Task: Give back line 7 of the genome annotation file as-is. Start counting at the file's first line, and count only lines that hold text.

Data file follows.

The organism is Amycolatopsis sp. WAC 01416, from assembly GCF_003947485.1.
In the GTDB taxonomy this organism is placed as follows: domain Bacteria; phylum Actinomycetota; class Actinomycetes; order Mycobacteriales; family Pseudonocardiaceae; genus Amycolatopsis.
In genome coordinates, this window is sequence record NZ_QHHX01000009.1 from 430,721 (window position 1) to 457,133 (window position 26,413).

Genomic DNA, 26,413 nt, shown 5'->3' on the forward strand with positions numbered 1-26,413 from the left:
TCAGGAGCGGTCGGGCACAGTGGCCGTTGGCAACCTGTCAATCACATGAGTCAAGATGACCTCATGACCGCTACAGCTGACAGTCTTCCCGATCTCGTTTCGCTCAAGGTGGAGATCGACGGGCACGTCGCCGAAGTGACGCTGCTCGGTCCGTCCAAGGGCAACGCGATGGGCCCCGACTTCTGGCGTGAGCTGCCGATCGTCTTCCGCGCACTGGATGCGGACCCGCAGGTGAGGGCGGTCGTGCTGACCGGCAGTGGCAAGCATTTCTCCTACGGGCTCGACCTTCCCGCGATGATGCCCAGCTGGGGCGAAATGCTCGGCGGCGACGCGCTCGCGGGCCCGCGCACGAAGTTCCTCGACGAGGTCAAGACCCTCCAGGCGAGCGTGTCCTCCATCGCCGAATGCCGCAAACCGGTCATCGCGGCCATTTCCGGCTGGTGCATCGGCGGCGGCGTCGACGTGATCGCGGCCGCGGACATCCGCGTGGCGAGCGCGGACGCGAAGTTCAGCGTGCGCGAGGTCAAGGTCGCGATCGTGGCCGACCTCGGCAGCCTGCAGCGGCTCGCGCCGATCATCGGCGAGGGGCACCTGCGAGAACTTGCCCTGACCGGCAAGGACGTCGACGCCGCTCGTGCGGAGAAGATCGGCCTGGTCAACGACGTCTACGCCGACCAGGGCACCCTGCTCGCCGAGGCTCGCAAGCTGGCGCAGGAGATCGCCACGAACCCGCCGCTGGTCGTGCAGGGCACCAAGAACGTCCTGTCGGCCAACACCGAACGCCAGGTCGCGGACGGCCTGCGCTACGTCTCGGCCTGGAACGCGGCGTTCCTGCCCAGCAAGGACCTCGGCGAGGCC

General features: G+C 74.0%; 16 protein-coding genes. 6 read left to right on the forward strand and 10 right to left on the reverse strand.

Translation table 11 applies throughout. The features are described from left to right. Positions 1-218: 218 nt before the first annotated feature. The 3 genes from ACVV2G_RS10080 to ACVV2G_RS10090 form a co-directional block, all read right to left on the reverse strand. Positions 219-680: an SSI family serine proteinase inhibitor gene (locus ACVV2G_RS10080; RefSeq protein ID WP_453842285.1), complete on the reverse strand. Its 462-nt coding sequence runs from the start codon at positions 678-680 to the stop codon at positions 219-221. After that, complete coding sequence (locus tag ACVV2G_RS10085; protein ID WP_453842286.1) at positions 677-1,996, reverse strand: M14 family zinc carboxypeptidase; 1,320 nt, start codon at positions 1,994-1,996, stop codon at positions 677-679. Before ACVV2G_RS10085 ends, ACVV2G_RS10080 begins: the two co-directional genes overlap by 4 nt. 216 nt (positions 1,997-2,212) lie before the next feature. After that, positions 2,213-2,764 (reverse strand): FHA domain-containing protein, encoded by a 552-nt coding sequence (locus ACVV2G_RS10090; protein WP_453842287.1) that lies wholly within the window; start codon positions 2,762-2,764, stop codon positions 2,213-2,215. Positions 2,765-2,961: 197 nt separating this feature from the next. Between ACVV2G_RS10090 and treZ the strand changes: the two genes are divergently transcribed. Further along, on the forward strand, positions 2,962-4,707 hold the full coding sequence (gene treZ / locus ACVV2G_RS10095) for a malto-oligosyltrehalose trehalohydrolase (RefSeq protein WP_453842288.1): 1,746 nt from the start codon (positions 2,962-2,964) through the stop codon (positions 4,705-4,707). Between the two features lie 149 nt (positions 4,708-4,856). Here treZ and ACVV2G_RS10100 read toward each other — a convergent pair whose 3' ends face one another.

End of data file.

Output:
Translation table 11 applies throughout. The features are described from left to right. Positions 1-218: 218 nt before the first annotated feature. The 3 genes from ACVV2G_RS10080 to ACVV2G_RS10090 form a co-directional block, all read right to left on the reverse strand. Positions 219-680: an SSI family serine proteinase inhibitor gene (locus ACVV2G_RS10080; RefSeq protein ID WP_453842285.1), complete on the reverse strand. Its 462-nt coding sequence runs from the start codon at positions 678-680 to the stop codon at positions 219-221. After that, complete coding sequence (locus tag ACVV2G_RS10085; protein ID WP_453842286.1) at positions 677-1,996, reverse strand: M14 family zinc carboxypeptidase; 1,320 nt, start codon at positions 1,994-1,996, stop codon at positions 677-679. Before ACVV2G_RS10085 ends, ACVV2G_RS10080 begins: the two co-directional genes overlap by 4 nt. 216 nt (positions 1,997-2,212) lie before the next feature. After that, positions 2,213-2,764 (reverse strand): FHA domain-containing protein, encoded by a 552-nt coding sequence (locus ACVV2G_RS10090; protein WP_453842287.1) that lies wholly within the window; start codon positions 2,762-2,764, stop codon positions 2,213-2,215. Positions 2,765-2,961: 197 nt separating this feature from the next. Between ACVV2G_RS10090 and treZ the strand changes: the two genes are divergently transcribed. Further along, on the forward strand, positions 2,962-4,707 hold the full coding sequence (gene treZ / locus ACVV2G_RS10095) for a malto-oligosyltrehalose trehalohydrolase (RefSeq protein WP_453842288.1): 1,746 nt from the start codon (positions 2,962-2,964) through the stop codon (positions 4,705-4,707). Between the two features lie 149 nt (positions 4,708-4,856). Here treZ and ACVV2G_RS10100 read toward each other — a convergent pair whose 3' ends face one another.